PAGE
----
from The American Heritage® Dictionary of the English Language, 4th Edition
- n. The act or an instance of exploring: Arctic exploration; exploration of new theories.
from Wiktionary, Creative Commons Attribution/Share-Alike License
- n. The act of exploring
- n. Notably penetrating, or ranging over for purposes of (especially geographical) discovery
- n. A physical examination.
from the GNU version of the Collaborative International Dictionary of English
- n. The act of exploring, penetrating, or ranging over for purposes of discovery, especially of geographical discovery; examination
from The Century Dictionary and Cyclopedia
- n. The act of exploring; search, examination, or investigation, especially for the purpose of discovery; specifically, the investigation of an unknown country or part of the earth.
from WordNet 3.0 Copyright 2006 by Princeton University. All rights reserved.
- n. to travel for the purpose of discovery
- n. a careful systematic search
- n. a systematic consideration
Sorry, no etymologies found.
The Empire of Phil Dick's exegesis and of this exploration is a morphological system that hierarchises the symbols of myth and in doing so hierarchises the metaphysical relationships they manifest.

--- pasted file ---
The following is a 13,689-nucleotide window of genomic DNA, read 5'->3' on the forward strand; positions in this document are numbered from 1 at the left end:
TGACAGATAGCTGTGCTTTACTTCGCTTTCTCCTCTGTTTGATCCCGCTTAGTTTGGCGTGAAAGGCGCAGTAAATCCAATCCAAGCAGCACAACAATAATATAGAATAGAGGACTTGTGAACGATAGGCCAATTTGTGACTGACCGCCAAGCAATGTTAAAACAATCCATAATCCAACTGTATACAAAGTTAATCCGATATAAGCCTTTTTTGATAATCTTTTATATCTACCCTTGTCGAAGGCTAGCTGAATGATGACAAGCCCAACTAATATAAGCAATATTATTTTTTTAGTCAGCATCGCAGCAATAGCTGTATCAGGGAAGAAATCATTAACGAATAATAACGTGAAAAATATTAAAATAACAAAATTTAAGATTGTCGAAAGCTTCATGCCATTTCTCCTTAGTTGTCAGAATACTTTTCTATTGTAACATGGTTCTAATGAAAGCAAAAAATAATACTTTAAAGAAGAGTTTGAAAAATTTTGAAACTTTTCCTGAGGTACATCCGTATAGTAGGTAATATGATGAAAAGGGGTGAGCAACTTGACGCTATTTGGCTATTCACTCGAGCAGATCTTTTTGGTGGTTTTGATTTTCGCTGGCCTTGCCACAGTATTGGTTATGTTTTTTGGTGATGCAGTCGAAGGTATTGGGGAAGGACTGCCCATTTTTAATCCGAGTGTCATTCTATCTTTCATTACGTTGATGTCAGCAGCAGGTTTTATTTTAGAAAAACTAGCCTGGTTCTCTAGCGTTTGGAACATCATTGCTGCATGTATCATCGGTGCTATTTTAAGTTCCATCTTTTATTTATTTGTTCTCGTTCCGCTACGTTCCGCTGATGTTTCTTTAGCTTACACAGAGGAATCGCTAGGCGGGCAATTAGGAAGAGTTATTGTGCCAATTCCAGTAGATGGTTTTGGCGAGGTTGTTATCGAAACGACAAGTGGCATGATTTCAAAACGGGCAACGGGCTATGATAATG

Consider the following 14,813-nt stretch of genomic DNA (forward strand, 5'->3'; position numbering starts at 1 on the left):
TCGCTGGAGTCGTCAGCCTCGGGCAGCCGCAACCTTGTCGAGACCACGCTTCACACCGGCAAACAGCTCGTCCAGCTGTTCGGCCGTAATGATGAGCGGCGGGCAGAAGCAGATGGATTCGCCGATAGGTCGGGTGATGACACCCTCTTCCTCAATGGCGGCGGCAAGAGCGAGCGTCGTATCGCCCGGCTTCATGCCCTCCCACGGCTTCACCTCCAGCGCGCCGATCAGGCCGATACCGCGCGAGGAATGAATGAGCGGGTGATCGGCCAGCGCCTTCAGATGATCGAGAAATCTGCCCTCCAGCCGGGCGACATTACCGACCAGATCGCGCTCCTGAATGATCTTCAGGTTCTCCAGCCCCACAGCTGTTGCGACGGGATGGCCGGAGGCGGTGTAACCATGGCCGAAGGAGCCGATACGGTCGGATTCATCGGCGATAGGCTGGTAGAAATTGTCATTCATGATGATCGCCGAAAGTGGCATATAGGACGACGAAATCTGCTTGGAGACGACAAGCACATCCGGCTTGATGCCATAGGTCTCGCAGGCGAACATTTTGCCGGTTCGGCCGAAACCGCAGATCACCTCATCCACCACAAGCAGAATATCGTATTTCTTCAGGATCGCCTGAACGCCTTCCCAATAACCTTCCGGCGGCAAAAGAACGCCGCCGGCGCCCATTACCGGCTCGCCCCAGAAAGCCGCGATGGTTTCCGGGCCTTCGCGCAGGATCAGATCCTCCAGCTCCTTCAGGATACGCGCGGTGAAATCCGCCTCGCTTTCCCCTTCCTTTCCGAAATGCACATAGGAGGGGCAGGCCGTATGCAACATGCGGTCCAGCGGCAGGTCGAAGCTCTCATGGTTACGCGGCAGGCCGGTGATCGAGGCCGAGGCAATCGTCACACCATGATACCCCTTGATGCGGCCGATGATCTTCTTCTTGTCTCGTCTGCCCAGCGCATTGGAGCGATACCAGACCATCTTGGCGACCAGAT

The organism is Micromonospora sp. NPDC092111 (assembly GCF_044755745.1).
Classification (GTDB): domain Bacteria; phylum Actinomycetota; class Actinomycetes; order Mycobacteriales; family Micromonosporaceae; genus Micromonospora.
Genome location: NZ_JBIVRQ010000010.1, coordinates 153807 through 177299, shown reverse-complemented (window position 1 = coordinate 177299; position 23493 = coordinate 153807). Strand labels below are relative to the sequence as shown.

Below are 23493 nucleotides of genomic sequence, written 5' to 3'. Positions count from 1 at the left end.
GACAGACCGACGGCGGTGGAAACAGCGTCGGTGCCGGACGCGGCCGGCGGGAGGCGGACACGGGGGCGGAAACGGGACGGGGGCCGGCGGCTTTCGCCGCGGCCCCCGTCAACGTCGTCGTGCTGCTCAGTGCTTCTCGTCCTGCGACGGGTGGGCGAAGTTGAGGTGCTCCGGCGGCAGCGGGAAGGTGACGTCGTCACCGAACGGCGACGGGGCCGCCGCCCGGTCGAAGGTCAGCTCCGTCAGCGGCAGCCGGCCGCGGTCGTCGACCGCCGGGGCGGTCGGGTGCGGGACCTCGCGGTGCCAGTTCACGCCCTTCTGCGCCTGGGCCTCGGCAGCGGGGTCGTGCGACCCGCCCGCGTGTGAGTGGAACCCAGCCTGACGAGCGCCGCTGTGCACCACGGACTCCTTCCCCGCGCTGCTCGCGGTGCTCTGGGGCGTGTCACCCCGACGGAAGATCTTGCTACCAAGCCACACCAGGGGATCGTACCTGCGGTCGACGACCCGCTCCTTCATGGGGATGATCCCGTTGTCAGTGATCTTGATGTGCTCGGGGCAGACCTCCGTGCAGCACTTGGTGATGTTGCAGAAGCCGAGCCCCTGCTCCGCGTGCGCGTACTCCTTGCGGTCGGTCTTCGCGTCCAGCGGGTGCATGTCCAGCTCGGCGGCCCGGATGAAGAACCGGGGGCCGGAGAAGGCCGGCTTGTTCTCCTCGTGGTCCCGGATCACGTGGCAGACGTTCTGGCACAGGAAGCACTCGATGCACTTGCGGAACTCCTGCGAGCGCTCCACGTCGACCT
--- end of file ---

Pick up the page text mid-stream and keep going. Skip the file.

"This is a short-term exploration which is going to be completed in a few months."
A NASA spokesman said the agency wants a "long-term exploration initiative that is affordable, sustainable, and achievable," while avoiding past mistakes "so that America's leadership in space is never jeopardized."
Well, it came to mind because there was a recent thread about the "Arco Norte" highway that many feel will open up the South of Mexico to more exploration from the north.
President Obama on Monday hailed the Apollo 11 astronauts who made it to the moon 40 years ago as "genuine American heroes" and "the touchstone for excellence in exploration and discovery."
Eventually, commercial operations to LEO and other Near Earth orbits (L2, L5, etc.) will be a MUST if space exploration is to be turned into something other than a few "gee whiz" flights.
Ultimately, Mars exploration is about 2 things: (1) examining the earliest history of a terrestrial planet in our solar system (because the earliest history of Earth was not preserved in the geologic record) and (2) learning what we need to learn in order to eventually send people there.
Thirty years later, space exploration is plagued with dated paradigms, abysmal acquisition performance, a growing list of hazards, and a history of administrations buying into the false economy of slashing NASA budgets - cutting the fuel line for the very engine that can drive our future.
For so many of us, space exploration is both a career and a fixation.
I think the fact that no exploration is necessary pretty much clinches the fact that there is plenty of near surface coal available.